>>>>>If you have never accessed your student account use the email address where you received this communication and go to Student Access. Enter your email address and claim your account. 
 
If you have any questions call or text the studio or send an email through the Contact form. 
 
Jai Bhagwan,

How to View Your alleyCat Yoga Student Account

Do you have questions about registering and deregistering from classes, if you have an active yoga pass and how many credits you have on your yoga pass? Watch this quick video to find out how use your student account!

Becoming Still

Winter brings with it a hectic hustle unlike no other time. As a yogi and a nature lover my natural inclination is to become reflective and quiet this time of year. Long cups of tea, reading and writing by the fire is my preference as we move toward the darkest days of the year. But as a business owner (oh the conflicts are many) this time of year calls for action. There are so many minute details and the inevitable need to manage multiple obligations. Though I personally choose to celebrate Solstice over any other winter holiday, family traditions and obligations require my presence. And then there is the unending pressure and the heighten emotions that come with holiday expectations and avoidance of those expectations. The doing and swirling and tension builds on all side, swirling and churning. 

Inside of me I have been feeling a strong urge to explore stillness in a way that I have never felt so strongly. The energy all around me feels frenetic and slightly out of control. The outer world is saying, society is saying, “You must do something NOW and on my terms.” Nature is saying, “Turn inward and rest.” Today particularly, the Winter Solstice, my Inner world is sending a different message. Higher Awareness says, ” Do not act. Be still. Listen. Let the darkness fall. Be with the quiet, be with the dark. Breathe in, listen deeply, reflect. Breathe out and be with the churning, embrace the darkness until stillness comes. Be present here in this moment as if you have nothing else to do, nowhere else to be. Be stillness itself. And when you move again, move with renewed spirit to act, with Awareness.” I believe it is time to listen to that awareness.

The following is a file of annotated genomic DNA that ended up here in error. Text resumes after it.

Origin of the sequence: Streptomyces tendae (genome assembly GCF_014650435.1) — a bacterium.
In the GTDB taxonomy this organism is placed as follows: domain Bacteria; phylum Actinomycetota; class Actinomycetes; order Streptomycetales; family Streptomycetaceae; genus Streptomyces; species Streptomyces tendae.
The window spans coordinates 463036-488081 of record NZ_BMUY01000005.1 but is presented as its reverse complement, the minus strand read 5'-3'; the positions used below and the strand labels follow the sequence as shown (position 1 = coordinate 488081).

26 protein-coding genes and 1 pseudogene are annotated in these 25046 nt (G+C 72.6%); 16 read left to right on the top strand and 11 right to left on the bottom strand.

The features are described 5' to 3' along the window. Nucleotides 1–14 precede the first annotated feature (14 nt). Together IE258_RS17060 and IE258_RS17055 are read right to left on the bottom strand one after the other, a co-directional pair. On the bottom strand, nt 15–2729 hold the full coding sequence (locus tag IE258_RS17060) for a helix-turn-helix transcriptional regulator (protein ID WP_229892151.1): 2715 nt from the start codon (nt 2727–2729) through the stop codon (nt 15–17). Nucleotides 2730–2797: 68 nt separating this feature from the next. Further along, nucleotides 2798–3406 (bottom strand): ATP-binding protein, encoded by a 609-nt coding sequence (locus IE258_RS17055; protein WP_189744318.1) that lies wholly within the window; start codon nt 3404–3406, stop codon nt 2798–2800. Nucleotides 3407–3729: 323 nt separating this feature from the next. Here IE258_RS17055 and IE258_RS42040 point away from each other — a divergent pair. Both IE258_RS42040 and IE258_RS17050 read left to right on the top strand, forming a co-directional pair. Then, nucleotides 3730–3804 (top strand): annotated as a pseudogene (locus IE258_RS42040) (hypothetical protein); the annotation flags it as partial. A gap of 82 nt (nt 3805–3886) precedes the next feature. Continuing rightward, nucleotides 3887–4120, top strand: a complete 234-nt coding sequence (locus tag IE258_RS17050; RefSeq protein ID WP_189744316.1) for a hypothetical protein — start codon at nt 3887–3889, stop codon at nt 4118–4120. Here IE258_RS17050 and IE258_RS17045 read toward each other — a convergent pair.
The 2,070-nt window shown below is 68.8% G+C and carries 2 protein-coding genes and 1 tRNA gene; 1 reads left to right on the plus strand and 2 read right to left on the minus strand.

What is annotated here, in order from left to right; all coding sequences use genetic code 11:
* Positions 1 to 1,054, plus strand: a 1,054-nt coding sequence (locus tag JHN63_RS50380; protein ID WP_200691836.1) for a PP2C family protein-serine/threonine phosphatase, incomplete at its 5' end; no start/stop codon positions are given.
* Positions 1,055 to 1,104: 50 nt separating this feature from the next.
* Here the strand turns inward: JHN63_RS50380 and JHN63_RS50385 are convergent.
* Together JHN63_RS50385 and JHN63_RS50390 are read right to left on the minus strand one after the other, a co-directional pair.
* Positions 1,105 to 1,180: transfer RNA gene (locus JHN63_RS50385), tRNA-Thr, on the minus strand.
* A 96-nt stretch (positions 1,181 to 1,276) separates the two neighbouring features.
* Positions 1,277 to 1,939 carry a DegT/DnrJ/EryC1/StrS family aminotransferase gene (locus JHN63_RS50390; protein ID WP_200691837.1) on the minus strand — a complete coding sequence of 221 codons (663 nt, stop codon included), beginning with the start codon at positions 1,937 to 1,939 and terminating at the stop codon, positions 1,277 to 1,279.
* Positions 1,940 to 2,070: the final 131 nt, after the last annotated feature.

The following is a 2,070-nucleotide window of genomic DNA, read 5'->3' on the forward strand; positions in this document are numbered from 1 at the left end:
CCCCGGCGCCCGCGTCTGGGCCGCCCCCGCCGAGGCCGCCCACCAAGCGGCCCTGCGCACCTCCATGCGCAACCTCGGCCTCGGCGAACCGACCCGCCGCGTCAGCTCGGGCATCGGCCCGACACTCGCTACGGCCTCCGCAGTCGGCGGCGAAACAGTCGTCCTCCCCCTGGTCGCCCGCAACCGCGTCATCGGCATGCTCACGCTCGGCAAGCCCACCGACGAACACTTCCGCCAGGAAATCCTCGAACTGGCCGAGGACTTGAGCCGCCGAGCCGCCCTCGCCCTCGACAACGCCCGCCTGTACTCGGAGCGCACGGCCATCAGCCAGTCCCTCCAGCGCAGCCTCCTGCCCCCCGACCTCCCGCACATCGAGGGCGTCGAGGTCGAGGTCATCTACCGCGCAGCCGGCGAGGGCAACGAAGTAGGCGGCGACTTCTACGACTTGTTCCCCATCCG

Happy Solstice. May we all find stillness in the darkness and celebrate the light, for it is never lost. ~ Jai, Bhagwan, Susan 🙏l

Staying Sane in a Turbulent World

Outside a gentle rain is falling on the tin roof of the cabin. Curled up in bed with my laptop, the slanted ceiling of the bedroom loft is alive with the sound of rain. My gaze lands on the sloped hillside outside the second story window where the colors of fall light up the landscape even through the rain. The leaves of the trees blow freely in the wind. I am present, tuned into the clicking of the keys as I type, the rhythm of the breath inside me, and the changing beat of the drops on the roof. In this moment, the world is safe and quiet, a simple heaven of sight, sound and touch.  

This week I am spending a few days in a cabin in the woods, hiking, writing, and watching the stars. For a time, the rhythm of the days are not determined by the ping of the phone, the arrival of emails and the busy preparation for yoga class, offering my energy and presence to others; for a time I am offering the gift of presence to myself. The reward of this attention is clarity, inner quiet, and the exquisite sweetness of moving slowly. The morning rain is an added bonus, a message from nature to take my time. Read More »